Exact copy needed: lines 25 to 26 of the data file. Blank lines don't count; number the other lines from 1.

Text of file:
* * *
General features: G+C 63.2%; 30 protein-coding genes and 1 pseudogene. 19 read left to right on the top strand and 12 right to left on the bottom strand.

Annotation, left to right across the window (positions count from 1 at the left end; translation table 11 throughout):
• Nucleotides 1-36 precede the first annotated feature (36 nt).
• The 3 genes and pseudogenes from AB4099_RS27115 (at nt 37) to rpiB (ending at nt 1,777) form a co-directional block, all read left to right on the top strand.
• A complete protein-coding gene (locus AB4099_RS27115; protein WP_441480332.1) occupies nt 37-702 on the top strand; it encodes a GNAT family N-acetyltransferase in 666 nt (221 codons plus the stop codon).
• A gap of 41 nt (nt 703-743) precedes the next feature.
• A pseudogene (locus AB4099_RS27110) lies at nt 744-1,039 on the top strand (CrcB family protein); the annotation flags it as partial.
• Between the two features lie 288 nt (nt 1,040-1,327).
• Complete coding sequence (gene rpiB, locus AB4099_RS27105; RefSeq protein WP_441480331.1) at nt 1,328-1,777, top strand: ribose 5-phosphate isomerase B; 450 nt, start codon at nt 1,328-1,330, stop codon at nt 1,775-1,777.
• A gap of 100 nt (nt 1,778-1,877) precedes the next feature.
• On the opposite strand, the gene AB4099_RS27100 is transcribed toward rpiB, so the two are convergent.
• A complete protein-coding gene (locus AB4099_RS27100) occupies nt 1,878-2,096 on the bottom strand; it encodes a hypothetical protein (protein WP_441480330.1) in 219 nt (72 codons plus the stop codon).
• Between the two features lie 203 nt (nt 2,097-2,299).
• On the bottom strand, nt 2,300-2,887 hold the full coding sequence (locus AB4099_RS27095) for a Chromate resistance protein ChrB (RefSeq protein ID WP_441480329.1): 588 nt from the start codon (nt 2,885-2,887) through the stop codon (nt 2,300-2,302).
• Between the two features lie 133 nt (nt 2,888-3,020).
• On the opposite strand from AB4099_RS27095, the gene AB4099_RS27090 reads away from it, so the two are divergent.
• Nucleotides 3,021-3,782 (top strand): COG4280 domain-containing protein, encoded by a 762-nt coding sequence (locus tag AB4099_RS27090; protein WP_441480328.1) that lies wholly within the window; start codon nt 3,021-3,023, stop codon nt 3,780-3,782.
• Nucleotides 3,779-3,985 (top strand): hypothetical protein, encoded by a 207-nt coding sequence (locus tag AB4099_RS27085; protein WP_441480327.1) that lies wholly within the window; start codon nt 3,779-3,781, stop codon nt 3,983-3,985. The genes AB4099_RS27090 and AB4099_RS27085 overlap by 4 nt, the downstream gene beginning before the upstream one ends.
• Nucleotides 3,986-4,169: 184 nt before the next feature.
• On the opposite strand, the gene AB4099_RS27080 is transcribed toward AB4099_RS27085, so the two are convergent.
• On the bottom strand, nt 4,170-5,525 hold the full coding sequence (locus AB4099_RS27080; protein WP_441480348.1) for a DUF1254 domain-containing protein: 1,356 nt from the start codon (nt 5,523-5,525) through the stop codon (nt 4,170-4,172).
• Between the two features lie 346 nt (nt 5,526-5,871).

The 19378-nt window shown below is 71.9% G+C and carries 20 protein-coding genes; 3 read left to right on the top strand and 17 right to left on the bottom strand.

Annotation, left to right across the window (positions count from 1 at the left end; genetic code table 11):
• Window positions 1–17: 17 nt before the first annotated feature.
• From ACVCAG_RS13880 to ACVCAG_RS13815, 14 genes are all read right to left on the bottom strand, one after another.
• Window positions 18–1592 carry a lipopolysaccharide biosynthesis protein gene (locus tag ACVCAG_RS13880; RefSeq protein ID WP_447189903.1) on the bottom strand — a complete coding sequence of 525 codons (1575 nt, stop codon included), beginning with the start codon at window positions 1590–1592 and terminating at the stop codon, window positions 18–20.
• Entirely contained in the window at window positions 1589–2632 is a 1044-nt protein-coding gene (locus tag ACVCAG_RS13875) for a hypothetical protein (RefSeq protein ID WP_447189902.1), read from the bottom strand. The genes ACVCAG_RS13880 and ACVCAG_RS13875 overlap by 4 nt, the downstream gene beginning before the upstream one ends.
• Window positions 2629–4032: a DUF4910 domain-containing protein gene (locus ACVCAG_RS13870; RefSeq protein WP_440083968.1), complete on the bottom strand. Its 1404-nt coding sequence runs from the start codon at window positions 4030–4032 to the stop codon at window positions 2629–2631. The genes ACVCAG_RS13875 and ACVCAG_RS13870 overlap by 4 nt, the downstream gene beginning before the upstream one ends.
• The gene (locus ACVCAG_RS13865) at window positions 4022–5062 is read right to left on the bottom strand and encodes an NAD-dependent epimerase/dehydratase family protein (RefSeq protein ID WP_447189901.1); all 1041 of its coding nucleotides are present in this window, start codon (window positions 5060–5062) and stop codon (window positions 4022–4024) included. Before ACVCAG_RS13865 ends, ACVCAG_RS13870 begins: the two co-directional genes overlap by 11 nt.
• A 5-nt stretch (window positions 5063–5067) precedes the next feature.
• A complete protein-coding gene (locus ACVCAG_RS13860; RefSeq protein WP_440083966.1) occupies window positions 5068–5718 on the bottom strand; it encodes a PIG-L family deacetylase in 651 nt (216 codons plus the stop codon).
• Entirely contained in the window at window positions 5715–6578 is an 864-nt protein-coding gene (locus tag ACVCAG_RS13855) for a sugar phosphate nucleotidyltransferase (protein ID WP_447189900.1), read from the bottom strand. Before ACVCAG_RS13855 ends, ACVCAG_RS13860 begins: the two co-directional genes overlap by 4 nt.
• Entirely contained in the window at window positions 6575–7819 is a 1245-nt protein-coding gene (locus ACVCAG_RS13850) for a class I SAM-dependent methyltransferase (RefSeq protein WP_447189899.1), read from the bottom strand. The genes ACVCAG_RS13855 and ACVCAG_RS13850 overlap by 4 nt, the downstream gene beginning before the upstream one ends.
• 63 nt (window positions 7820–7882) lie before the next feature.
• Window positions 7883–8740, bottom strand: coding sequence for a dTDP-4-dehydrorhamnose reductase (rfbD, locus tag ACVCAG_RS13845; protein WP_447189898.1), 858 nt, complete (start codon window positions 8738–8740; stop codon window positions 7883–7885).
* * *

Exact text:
• Window positions 1–17: 17 nt before the first annotated feature.
• From ACVCAG_RS13880 to ACVCAG_RS13815, 14 genes are all read right to left on the bottom strand, one after another.